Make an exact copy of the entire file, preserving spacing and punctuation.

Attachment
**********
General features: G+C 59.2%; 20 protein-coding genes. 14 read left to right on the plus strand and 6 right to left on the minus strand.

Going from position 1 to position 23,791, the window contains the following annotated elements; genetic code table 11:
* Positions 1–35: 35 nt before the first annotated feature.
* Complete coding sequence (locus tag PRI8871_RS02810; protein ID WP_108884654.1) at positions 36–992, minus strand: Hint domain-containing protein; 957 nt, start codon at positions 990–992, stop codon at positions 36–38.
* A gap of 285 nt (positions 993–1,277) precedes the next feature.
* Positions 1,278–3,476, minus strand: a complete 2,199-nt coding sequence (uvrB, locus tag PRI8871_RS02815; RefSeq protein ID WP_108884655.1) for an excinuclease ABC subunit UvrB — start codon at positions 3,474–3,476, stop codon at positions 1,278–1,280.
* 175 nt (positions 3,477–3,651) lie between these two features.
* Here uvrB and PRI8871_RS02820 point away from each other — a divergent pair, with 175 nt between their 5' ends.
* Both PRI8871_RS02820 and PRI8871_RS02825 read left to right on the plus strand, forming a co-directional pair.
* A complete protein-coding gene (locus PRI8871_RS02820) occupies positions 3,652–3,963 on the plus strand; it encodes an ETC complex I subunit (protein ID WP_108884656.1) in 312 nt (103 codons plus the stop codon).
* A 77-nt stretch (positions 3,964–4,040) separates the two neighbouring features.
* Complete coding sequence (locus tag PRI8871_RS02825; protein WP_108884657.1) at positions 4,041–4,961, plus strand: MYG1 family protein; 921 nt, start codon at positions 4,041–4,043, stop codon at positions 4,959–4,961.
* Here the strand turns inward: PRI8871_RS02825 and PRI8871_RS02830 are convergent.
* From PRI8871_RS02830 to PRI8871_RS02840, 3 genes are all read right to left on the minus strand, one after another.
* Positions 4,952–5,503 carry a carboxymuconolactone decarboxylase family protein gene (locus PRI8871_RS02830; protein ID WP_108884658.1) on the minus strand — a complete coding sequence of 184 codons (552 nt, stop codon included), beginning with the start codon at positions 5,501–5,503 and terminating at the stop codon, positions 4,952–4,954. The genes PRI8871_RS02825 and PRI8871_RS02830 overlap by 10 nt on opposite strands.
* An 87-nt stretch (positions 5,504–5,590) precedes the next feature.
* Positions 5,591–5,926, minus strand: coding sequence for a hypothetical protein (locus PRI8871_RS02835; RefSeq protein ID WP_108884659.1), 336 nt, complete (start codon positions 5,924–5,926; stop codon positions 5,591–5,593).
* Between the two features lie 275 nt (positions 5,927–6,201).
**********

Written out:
General features: G+C 59.2%; 20 protein-coding genes. 14 read left to right on the plus strand and 6 right to left on the minus strand.

Going from position 1 to position 23,791, the window contains the following annotated elements; genetic code table 11:
* Positions 1–35: 35 nt before the first annotated feature.
* Complete coding sequence (locus tag PRI8871_RS02810; protein ID WP_108884654.1) at positions 36–992, minus strand: Hint domain-containing protein; 957 nt, start codon at positions 990–992, stop codon at positions 36–38.
* A gap of 285 nt (positions 993–1,277) precedes the next feature.
* Positions 1,278–3,476, minus strand: a complete 2,199-nt coding sequence (uvrB, locus tag PRI8871_RS02815; RefSeq protein ID WP_108884655.1) for an excinuclease ABC subunit UvrB — start codon at positions 3,474–3,476, stop codon at positions 1,278–1,280.
* 175 nt (positions 3,477–3,651) lie between these two features.
* Here uvrB and PRI8871_RS02820 point away from each other — a divergent pair, with 175 nt between their 5' ends.
* Both PRI8871_RS02820 and PRI8871_RS02825 read left to right on the plus strand, forming a co-directional pair.
* A complete protein-coding gene (locus PRI8871_RS02820) occupies positions 3,652–3,963 on the plus strand; it encodes an ETC complex I subunit (protein ID WP_108884656.1) in 312 nt (103 codons plus the stop codon).
* A 77-nt stretch (positions 3,964–4,040) separates the two neighbouring features.
* Complete coding sequence (locus tag PRI8871_RS02825; protein WP_108884657.1) at positions 4,041–4,961, plus strand: MYG1 family protein; 921 nt, start codon at positions 4,041–4,043, stop codon at positions 4,959–4,961.
* Here the strand turns inward: PRI8871_RS02825 and PRI8871_RS02830 are convergent.
* From PRI8871_RS02830 to PRI8871_RS02840, 3 genes are all read right to left on the minus strand, one after another.
* Positions 4,952–5,503 carry a carboxymuconolactone decarboxylase family protein gene (locus PRI8871_RS02830; protein ID WP_108884658.1) on the minus strand — a complete coding sequence of 184 codons (552 nt, stop codon included), beginning with the start codon at positions 5,501–5,503 and terminating at the stop codon, positions 4,952–4,954. The genes PRI8871_RS02825 and PRI8871_RS02830 overlap by 10 nt on opposite strands.
* An 87-nt stretch (positions 5,504–5,590) precedes the next feature.
* Positions 5,591–5,926, minus strand: coding sequence for a hypothetical protein (locus PRI8871_RS02835; RefSeq protein ID WP_108884659.1), 336 nt, complete (start codon positions 5,924–5,926; stop codon positions 5,591–5,593).
* Between the two features lie 275 nt (positions 5,927–6,201).